Ahead of Lorde's April 6 concert in New Jersey, she had unknowingly angered a fan with tickets to the show: 26-year-old media strategist Hillary Dale Benton. Benton had grown increasingly suspicious of the singer's alleged "friendship" with producer Jack Antonoff. As Antonoff's relationship with longtime girlfriend Lena Dunham waned, the electric chemistry between the co-collaborators became impossible to ignore. By January, Dunham and Antonoff confirmed their split, and a month later, these photos of Lorde and Antonoff surfaced. All three parties have denied the love triangle rumours, but Benton wasn't satisfied. Was she really about to applaud someone who had possibly just ruined a five year relationship? To get to the bottom of this heartbreaking mystery and organise her theories, a determined Benton realised there was only one conceivable thing left to do: Create a PowerPoint presentation.
"Lorde and Jack Antonoff — An Emotionally Broken Journey" began as a personal passion project, a righteous quest for the truth. The more Benton went looking for proof of an illicit affair between the "Green Light" singer and Bleachers frontman, the more evidence she found. Song lyrics (“I know about what you did and I want to scream the truth”) and fishy quotes from interviews (“We were very obsessed with each other,” Lorde said of Antonoff) culminated with a 27-page slideshow. Benton was so proud of her own handiwork that she shared it with various pop culture Facebook groups.
Within days, the exhaustive PowerPoint exploded on the Facebook group “Who Weekly” (an offshoot of a popular celebrity/comedy podcast) with over a thousand comments, migrated to Twitter with hundreds of retweets, and was eventually picked up by outlets like Mashable and The Daily Dot. It even made its way to the man who literally invented PowerPoint decades ago, Robert Gaskins. He confirmed to me that he did in fact see Benton's masterpiece, and that he thought it was "interesting to see the format used for such a purpose."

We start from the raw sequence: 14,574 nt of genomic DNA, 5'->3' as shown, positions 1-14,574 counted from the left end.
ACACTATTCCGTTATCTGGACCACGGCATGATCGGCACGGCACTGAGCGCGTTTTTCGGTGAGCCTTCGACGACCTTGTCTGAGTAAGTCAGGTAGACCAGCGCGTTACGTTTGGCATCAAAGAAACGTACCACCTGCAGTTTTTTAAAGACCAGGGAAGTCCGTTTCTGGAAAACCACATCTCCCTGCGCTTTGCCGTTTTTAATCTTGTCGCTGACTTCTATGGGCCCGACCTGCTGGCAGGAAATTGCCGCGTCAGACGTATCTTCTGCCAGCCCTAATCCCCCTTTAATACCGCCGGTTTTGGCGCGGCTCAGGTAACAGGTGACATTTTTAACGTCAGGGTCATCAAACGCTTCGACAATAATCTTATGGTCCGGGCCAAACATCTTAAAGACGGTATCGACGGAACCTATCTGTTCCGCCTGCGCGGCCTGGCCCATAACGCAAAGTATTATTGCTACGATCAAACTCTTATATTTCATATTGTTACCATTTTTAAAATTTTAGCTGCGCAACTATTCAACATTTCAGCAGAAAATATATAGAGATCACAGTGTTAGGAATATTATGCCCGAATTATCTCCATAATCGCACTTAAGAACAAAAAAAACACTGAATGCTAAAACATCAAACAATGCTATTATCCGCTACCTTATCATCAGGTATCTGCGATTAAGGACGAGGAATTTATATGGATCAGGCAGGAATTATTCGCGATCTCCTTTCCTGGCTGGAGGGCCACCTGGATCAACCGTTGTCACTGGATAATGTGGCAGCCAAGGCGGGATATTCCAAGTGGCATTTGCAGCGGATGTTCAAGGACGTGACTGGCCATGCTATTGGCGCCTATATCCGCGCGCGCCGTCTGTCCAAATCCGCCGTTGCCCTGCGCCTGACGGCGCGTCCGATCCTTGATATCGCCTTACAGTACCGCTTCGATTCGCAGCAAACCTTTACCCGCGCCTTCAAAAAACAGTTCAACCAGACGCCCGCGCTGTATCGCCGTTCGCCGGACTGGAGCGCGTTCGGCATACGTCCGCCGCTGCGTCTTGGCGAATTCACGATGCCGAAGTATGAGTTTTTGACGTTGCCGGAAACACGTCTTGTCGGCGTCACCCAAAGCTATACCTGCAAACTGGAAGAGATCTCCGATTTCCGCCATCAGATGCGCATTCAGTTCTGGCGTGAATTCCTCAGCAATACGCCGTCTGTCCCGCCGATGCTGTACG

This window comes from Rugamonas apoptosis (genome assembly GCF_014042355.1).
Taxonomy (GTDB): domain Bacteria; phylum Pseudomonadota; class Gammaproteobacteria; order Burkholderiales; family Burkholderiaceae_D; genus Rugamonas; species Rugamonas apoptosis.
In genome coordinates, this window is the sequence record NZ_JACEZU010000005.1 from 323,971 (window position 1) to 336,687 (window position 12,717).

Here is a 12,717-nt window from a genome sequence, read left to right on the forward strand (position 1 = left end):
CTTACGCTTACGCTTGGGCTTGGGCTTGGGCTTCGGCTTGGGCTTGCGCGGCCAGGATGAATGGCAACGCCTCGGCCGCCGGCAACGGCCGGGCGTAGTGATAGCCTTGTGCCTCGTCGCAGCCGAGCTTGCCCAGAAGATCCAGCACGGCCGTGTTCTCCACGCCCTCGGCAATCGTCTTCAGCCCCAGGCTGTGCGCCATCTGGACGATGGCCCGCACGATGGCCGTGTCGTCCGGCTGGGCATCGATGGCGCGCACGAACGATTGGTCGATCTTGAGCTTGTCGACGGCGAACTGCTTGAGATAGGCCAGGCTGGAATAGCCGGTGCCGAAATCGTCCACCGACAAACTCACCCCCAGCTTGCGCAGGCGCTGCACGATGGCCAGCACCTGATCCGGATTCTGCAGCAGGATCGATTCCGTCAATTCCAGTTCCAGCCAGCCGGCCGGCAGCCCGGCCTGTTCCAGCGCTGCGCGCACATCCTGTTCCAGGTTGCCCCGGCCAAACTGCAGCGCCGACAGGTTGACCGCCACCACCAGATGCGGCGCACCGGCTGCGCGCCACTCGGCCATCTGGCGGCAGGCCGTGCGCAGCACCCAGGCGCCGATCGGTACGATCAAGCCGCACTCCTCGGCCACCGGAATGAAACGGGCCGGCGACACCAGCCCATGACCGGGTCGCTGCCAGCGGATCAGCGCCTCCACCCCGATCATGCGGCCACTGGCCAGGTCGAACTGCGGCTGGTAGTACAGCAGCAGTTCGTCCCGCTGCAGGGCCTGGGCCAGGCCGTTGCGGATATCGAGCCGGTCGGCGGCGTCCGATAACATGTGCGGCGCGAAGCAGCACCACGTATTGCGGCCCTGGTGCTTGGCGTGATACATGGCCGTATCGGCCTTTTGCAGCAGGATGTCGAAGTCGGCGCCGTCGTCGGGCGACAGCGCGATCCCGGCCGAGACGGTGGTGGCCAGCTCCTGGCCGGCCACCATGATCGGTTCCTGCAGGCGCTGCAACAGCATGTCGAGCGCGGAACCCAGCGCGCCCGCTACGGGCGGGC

The key to this document's virality isn't just its gossipy content but Benton's brilliant, obsessive presentation style. The slideshow breaks down an overwhelming amount of information into easy-to-understand chunks, communicating intrigue, clues and, ahem, melodrama in a comically crazed tone throughout. Factoids she stumbled upon about Lorde — did you know she "recently participated in a birth"? — and a vendetta against Sonja Yelich (Lorde's mother, who Benton blames for enabling the entire sordid romance), combined with photos embellished by Benton’s own commentary keep it compelling. But it’s the use of PowerPoint itself that made this a memed phenomenon – and, somehow, even funnier.
The last time I had to make a PowerPoint was in high school – I definitely created over at least 50 of them, including an exploration of the symbolism in Ethan Frome – and I couldn't wait to graduate and never ever have to make one again. But today, PowerPoint has come back to haunt me. Often. For those who, like me, spend too much time on the internet, we can't go more than a month without someone using the scholastic/corporate software for extremely extracurricular reasons. PowerPoints are popping up on Tinder profiles and being sent to first dates and providing fodder for various photoshopped-based memes. But it wasn't until Benton's PowerPoint broke the internet last month that I realised they've officially transitioned from the classroom and boardroom to the Garden of Earthly Delights that is modern pop culture — but why?
"I’ve thought about this a lot," says Eric Thurm, a New York City writer who, for the past six years, has been hosting a regular PowerPoint-based comedy show called Drunk Education. “I think there are a lot of different reasons for it.”
Thurm attributes the success of his shows, which began as a riff on TedTalks and consist of comedians, writers, and scholars getting drunk and presenting on topics like "the horniness of St. Augustine" to "the way teen girl organisers could have prevented the Triangle Shirtwaist Fire" to the brilliance of Carly Rae Jepsen. Since most audience members are "vaguely fluent" in Powerpoint, Thurm says, their expectations are subverted when they're presented with something totally ridiculous.